Yesterday was a wild ride. I’m not sure how many people live here – 2 million, maybe 3 million people – but as you can imagine, this is one big, fast-moving, lots of people, sights, sounds, and smells kind of place. Just a little different than Prescott, Arizona. So I launched myself onto the public transport system, and took a bus from the suburbs to the heart of the city. They let me off at the metro, which is every bit as nice as the metro subway system in Washington, DC. Then I took the metro out and away from the city to a lower income area, then exited the metro train and got on a metro cable car which took us high up the mountain to the fringes of the city. You’ll just have to Google “Medellin Metro Cable” to learn more about it, but what happened is that visionary city leaders years ago worked to dramatically reduce the crime rate in this city by tying all the neighborhoods together. The poorer areas had been isolated, so the city invested millions in infrastructure to build not only the metro system, but also libraries, parks, schools, and other services. One of the promises made and kept by the city was regular trash pickup throughout the city, which obviously was well received especially in the poorer areas that had been regularly neglected in the past. One of the most remarkable comments I read before coming here was made by the former mayor of Medellin, one of the key people who spearheaded the transformation of this city … he said (and I paraphrase), “We must build our most beautiful and expensive buildings in our poorest neighborhoods.” How many people in power think like that anymore? That’s a beautiful thing … and the city has been rewarded for this visionary consciousness through less crime, more civic pride, a booming tourist industry, and much more. The city still has plenty of issues, just like any big city in the good old USA, but many positive changes are complete and still in process.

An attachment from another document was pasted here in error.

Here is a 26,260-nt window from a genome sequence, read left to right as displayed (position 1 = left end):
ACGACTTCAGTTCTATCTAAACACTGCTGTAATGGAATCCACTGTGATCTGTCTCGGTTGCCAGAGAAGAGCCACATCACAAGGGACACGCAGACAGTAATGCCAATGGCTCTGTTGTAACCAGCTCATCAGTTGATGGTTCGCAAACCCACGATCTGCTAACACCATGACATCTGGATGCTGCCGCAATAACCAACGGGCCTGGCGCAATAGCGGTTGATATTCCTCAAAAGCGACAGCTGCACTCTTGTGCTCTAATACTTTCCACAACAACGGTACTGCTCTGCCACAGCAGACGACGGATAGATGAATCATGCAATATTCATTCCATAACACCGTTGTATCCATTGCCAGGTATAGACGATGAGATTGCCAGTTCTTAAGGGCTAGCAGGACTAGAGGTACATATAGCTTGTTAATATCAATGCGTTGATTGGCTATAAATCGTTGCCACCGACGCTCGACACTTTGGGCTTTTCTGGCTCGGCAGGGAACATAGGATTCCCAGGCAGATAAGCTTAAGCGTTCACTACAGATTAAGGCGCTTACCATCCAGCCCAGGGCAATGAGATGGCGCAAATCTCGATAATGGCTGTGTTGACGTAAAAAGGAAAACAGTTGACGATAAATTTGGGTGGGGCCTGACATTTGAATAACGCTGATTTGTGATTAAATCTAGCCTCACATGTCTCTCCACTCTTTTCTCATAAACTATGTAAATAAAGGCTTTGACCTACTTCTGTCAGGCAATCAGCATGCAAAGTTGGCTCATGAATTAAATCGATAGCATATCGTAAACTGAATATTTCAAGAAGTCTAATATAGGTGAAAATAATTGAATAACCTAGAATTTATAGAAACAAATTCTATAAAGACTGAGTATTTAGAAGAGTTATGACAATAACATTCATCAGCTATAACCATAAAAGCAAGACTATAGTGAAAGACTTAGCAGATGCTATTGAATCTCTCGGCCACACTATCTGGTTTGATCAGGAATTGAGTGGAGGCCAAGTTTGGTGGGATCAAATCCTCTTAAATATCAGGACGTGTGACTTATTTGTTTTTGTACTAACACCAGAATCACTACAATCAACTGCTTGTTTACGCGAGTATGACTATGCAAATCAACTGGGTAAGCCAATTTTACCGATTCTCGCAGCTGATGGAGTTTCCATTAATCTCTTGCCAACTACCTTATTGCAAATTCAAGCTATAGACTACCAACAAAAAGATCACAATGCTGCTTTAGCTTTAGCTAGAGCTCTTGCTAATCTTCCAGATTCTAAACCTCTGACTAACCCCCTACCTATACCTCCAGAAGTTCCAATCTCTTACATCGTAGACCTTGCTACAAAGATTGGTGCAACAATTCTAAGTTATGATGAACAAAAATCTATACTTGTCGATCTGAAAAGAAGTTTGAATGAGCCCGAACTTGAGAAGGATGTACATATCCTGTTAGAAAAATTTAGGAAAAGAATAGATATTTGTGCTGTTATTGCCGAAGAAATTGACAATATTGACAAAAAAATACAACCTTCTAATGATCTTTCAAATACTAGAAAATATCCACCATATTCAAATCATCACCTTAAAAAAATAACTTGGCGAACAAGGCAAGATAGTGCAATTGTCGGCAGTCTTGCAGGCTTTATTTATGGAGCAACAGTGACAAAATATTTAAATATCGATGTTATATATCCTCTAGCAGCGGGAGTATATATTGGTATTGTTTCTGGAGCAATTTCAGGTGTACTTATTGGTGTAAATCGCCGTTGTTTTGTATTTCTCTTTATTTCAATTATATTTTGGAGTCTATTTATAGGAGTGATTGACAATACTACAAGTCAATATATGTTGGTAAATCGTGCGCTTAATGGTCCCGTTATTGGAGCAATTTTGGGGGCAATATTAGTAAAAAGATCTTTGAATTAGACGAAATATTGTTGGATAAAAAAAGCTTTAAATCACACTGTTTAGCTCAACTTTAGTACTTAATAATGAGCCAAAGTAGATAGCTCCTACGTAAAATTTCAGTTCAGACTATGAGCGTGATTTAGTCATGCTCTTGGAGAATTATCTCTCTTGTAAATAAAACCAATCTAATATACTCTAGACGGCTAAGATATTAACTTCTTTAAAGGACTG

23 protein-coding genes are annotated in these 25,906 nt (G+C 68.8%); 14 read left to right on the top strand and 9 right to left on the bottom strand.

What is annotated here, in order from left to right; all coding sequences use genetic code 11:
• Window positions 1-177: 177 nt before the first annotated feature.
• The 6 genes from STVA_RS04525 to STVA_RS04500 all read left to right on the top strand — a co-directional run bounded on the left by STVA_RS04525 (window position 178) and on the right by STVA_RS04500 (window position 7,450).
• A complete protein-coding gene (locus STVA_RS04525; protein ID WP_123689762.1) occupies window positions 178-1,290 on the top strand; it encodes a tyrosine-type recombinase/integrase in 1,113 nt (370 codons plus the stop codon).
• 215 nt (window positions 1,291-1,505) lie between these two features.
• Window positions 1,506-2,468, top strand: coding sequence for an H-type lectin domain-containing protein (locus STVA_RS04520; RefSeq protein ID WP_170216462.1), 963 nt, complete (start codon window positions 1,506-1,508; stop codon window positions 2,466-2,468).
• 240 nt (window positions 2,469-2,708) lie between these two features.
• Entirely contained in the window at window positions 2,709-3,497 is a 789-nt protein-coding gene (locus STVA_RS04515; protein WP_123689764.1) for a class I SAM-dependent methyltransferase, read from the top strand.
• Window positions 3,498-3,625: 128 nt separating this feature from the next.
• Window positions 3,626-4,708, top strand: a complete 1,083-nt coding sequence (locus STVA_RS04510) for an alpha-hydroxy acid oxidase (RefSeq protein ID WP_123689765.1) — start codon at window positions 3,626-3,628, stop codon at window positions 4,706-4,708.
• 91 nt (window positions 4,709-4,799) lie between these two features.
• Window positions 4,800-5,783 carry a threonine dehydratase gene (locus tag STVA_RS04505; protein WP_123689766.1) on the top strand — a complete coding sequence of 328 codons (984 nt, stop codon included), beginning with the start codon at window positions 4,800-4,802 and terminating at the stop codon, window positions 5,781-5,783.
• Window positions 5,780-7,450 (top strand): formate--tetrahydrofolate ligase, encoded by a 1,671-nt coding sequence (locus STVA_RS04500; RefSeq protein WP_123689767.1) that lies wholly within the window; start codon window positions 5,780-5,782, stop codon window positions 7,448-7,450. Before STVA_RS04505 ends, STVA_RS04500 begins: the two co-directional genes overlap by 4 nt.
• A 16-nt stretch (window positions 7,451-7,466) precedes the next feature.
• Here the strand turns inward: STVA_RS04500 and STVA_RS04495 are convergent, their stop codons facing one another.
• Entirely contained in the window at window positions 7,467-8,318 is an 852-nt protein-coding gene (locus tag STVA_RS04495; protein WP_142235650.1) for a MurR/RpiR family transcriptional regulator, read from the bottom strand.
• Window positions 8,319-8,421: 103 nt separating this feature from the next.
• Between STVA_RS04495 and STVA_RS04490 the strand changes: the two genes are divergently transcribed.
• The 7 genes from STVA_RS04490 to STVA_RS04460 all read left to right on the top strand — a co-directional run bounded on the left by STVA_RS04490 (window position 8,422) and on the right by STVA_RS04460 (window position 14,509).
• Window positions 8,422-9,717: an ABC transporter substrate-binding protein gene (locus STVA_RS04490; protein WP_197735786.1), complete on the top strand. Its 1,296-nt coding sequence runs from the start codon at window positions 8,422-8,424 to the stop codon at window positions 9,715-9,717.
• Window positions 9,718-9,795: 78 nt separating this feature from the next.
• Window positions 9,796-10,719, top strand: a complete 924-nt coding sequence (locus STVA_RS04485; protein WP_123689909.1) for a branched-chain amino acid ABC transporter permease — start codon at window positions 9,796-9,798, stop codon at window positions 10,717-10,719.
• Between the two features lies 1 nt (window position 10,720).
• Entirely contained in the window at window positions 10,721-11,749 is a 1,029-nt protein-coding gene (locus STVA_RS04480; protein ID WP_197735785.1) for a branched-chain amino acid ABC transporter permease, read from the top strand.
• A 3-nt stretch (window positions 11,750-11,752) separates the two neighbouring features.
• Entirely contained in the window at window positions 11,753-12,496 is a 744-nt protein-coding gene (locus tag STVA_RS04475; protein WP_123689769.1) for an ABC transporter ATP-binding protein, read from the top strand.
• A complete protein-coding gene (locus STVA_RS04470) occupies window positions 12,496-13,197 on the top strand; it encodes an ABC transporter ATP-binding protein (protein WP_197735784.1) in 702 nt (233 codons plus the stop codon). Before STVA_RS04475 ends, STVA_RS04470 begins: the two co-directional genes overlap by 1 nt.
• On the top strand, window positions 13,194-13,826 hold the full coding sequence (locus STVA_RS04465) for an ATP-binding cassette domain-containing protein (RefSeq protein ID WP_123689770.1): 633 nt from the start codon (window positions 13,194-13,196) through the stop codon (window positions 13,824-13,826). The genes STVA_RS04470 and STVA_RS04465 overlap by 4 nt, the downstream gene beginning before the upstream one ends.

Back to my wild ride … so after riding the metro cable to the top of the mountain, I watched as thunderstorms moved into the valley and city below. It was pretty awesome to watch lightning bolts flash across the sky, but then it started to rain so people made their way back to the metro cable. However, due to the lightening and rain, the city shut down the system for the night and hundreds of us were stuck up on the mountain in the neighborhood of Santo Domingo. So I took a city bus down the mountain, which was quite the harrowing, wild ride, on wet slippery twisting streets … I was actually sitting in the front seat beside the bus driver, and he was calmly flying down the mountain, singing along to the music, avoiding all the motorcycles, pedestrians, cars, bicycles, taxis, animals, and whatnot that seem to dart from every direction in Latin America while at the same time avoiding collisions … I figured if the bus driver could be calm, then so could I … and I made it back home safely at about 8:00 PM.
I’m not sure what today holds, but I will soon find out as I wander out into the city … Medellin and me.